Dan Pink, author of A Whole New Mind, was the opening keynote speaker. He did not disappoint and spoke to the heart of the school librarians present.
He was intellectual, entertaining, humorous, engaging, playful and meaningful.
Here are excerpts of what he said:
Librarians are in a vital spot for children with the new economy. I’m not a librarian and I’m not an educator, I’m a business guy and I study numbers and the economy.
Three big forces in the economy: Abundance, Asia and Automation.
(As one example of abundance, in the United States, there are more storage facilities than McDonalds and Burger Kings).
Purpose of education is to create whole minded and thorough good thinking citizens. Education is important.
A picture’s worth a thousand words – I always dislike that phrase. I think a better phrase is: A metaphor is worth a thousand pictures.
The brain is a great metaphor for the economy. Both sides of the brain are equally important.
Standardized test abilities are absolutely 100 percent necessary. The left side of the brain. However, just these alone are not enough to be successful in the 21st century economy – we need the left and the right side of the brain. This calls into question into what we are doing in school.
- 2010 – India will be the largest English speaking country in the world.
- There will be 100 new baby boomers turning age 60 every 18 minutes for the next 17 years.
As an aside, check out Tok box – www.tokbox.com – free web based video conferencing.
Scariest word in the economy today is “routine.” Any work that is routine will disappear or will be gone in the next decade. What troubles me is that it appears that our schools are focusing on routines. It is a scary turn of events, we need to prepare students for their future, not for our past.
In the library world, librarians used to hold the key to all the reference materials, now my kids can go onto Google and find what they need. However, what they have to have is the ability to put the information back in context, the ability to know the credibility of a source, and the ability of how to put these back in context. That’s a very complex set of schools that is not a routine.
For students, they now need right and left brained skills to be successful. What matters most in the 21st century economy, that there is a need for high touch and high concept workers. These things cannot be routinized.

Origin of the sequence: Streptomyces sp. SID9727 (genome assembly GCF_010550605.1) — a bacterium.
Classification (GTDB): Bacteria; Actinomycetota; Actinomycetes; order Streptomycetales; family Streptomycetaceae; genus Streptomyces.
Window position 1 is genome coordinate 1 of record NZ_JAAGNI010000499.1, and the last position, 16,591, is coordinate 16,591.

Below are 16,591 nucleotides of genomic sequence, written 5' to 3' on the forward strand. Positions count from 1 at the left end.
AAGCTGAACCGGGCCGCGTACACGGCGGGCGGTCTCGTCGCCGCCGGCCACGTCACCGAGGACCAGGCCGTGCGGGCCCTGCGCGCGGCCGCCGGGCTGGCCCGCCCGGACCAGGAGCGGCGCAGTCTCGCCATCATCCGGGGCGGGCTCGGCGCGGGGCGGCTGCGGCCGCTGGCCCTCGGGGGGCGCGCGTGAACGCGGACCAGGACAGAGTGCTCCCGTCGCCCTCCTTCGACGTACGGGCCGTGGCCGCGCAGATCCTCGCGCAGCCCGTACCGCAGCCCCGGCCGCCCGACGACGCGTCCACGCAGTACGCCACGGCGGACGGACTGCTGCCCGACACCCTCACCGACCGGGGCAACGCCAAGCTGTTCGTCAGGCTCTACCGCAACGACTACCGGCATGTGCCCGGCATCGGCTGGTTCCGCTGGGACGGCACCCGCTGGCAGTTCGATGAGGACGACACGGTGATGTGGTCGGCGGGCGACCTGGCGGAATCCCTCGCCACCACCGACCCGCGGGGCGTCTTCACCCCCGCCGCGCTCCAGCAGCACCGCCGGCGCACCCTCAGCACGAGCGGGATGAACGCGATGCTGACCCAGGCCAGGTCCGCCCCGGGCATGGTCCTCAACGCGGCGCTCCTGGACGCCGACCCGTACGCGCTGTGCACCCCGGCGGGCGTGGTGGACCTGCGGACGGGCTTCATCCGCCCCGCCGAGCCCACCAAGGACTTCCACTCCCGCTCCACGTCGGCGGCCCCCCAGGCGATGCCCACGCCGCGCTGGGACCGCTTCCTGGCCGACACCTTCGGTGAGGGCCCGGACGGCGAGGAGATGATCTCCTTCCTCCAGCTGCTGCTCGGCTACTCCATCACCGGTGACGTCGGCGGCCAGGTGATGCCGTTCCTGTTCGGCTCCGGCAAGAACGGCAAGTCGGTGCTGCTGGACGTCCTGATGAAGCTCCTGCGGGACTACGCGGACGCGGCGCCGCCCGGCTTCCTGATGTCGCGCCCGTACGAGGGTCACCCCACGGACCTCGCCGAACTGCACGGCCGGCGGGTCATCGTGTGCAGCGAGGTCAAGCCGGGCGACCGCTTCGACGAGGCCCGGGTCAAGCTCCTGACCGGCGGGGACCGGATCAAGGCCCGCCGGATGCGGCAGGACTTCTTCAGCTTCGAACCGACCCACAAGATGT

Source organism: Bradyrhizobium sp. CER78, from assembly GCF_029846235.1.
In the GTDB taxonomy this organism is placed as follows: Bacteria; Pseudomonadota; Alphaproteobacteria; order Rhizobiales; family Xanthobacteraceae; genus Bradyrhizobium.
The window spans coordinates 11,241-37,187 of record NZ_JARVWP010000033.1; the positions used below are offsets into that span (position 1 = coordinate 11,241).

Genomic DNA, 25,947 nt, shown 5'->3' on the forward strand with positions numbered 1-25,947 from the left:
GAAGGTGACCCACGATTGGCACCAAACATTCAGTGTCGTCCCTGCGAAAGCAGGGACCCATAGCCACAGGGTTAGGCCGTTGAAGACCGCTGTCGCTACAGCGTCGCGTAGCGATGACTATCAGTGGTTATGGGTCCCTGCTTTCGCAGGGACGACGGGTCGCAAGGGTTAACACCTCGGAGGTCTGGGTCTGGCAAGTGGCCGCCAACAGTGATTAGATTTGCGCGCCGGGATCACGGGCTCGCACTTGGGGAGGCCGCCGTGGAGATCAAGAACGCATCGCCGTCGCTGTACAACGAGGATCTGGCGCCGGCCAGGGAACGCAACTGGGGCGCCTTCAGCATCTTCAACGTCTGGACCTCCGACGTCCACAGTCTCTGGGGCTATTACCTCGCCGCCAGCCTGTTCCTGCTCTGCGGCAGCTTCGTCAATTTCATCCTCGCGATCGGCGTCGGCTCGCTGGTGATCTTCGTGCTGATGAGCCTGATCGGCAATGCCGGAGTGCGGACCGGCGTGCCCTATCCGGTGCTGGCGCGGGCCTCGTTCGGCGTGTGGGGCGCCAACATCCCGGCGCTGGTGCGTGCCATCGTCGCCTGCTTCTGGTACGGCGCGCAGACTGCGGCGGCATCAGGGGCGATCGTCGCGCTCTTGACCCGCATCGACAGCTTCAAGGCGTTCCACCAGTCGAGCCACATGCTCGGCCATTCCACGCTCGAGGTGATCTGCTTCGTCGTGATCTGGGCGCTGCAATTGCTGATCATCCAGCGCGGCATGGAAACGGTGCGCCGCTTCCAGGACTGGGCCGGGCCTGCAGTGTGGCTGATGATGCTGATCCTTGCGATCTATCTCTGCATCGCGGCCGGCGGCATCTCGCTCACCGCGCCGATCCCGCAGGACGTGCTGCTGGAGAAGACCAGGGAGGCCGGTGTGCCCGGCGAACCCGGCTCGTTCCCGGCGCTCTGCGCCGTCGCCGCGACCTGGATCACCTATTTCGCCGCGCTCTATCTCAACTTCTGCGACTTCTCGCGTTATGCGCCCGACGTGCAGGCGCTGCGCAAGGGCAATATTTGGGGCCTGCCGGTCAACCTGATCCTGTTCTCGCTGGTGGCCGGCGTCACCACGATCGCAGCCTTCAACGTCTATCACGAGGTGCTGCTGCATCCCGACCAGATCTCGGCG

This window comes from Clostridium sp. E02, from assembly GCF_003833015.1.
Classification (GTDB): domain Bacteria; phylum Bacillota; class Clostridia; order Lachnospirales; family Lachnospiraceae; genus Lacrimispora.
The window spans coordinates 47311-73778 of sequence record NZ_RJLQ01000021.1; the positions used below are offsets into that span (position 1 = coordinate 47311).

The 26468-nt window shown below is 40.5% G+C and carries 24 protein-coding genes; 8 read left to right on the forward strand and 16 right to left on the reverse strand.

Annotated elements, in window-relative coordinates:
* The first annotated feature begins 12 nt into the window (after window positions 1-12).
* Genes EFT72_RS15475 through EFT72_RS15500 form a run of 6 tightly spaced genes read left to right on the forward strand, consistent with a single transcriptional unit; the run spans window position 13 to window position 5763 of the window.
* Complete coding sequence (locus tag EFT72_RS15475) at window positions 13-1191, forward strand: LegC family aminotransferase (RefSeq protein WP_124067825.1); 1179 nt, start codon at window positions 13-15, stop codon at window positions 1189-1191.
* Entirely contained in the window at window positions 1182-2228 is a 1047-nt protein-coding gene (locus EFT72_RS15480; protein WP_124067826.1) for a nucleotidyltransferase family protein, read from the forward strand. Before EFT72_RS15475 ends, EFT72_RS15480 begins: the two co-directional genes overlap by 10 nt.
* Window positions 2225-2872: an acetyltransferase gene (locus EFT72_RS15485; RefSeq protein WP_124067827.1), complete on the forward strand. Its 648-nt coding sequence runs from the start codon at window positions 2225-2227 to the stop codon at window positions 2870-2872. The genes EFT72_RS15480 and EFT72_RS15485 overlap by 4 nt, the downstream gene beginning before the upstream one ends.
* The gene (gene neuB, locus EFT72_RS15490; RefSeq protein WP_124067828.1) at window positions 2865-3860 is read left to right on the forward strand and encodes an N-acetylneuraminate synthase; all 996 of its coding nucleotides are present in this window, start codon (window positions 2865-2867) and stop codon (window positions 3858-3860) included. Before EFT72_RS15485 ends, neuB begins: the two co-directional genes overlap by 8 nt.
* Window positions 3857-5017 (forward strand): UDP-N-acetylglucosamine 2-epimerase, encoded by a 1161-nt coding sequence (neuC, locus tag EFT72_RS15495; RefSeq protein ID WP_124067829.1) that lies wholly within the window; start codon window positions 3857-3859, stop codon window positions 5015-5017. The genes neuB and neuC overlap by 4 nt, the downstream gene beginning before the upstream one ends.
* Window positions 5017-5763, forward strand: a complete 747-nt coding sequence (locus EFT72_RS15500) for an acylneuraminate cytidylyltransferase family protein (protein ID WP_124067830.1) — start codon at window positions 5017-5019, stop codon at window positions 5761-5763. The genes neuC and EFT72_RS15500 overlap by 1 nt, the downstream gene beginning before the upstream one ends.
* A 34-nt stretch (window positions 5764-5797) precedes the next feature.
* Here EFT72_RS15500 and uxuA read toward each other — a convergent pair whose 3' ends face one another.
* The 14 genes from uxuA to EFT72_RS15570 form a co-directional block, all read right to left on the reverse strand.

The SIX SKILLS needed…right brain skills.
Need good services. Need to be literate. Quote from A.G. Lafley, CEO of Procter and Gamble says, “I mean, it’s all design.” As a way of preparing kids for the economy, schools need to be sensitive to the arts and design. As an aside, one of the things that bothers me – a lot of things bother me – When I walk into a school, they have the same look, sound and smell as they did in the early 1970s.
For some reason, we have dismissed this as important.
Facts are everywhere and they are free.
We continue to banish the reading and writing story in our schools. Story capacity is much more important in our kids lives than ever before. However, we can smuggle in the idea of story in the school library. I remember my high school librarian, Mrs. Pendergast. Librarians have a subversive streak. And I remember her…she would steer students to a certain direction we would never get anywhere else.
Most important for our kids – not our past, their future. It is hard to outsource and hard to automate. This is the most important skill of all the right brained skills.
Dan Goldman who wrote Emotional Intelligence studied and learned about the cognitive skills about the performance of a number of “Just one cognitive ability distinguished star performers from average – pattern recognition – the big picture thinking that allows leaders to pick out the meaningful trends from a wealth of information and think strategically far into the future.” This is a big picture skill – not a routine skill – not a multiple choice skill. For kids, they have the natural ability to give the world something they didn’t know it was missing.
This is also hard to automate. An idea you can use in your libraries. A way to improve the experience is through emotionally intelligent signage. We can have better experience in school libraries and other public spaces if we have emotionally intelligent signage. Signage that demonstrates empathy and signage that promotes empathy. Sign at New York Museum of Modern Art while waiting in line for food: ” Don’t worry, this line moves really quickly”. And yes, it did move quickly. Changed the experience of being in this space.
Another example comes from the electric hand dryer in men’s room in Cinema. The sign above the hand dryer reads: “No, we don’t like them either but they are the most energy efficient and environmentally friendly choice. Thanks, cinema Management.”
Sign near the Vietnam War Memorial, the sign says: “Honor those who served, please stay on sidewalks.”
The signage encourages empathy. It changes the experience of being in the space.
Playfulness is another important part of the economy.
Not just accumulation, but meaning.
THE NEW PROJECT
Now, a few minutes to share a new project. I studied the Manga Japanese comics last summer while visiting Japan last summer.
I have a new book: The Adventures of Johnny Bunko: the Last Career Guide You’ll Ever Need. Coming April 2008. First business book in Manga. A way to marry images and text.
The point of this book is that the work force is asking a new question…
- In the 80s, pople were asking “What color is your parachute?”
- In 1990s, it was “Who moved my cheese?”
- This decade – first decade of the 21st Century – workers are asking: “WTF?”
I want to leave you with one exercise from Jim Collins who wrote Good to Great. Use the 20-10 test. Think about what you’re doing. If you had 20 million dollars in the bank and had 10 years to live, would you still be doing what you’re doing and still be doing it in the way that you’re doing it?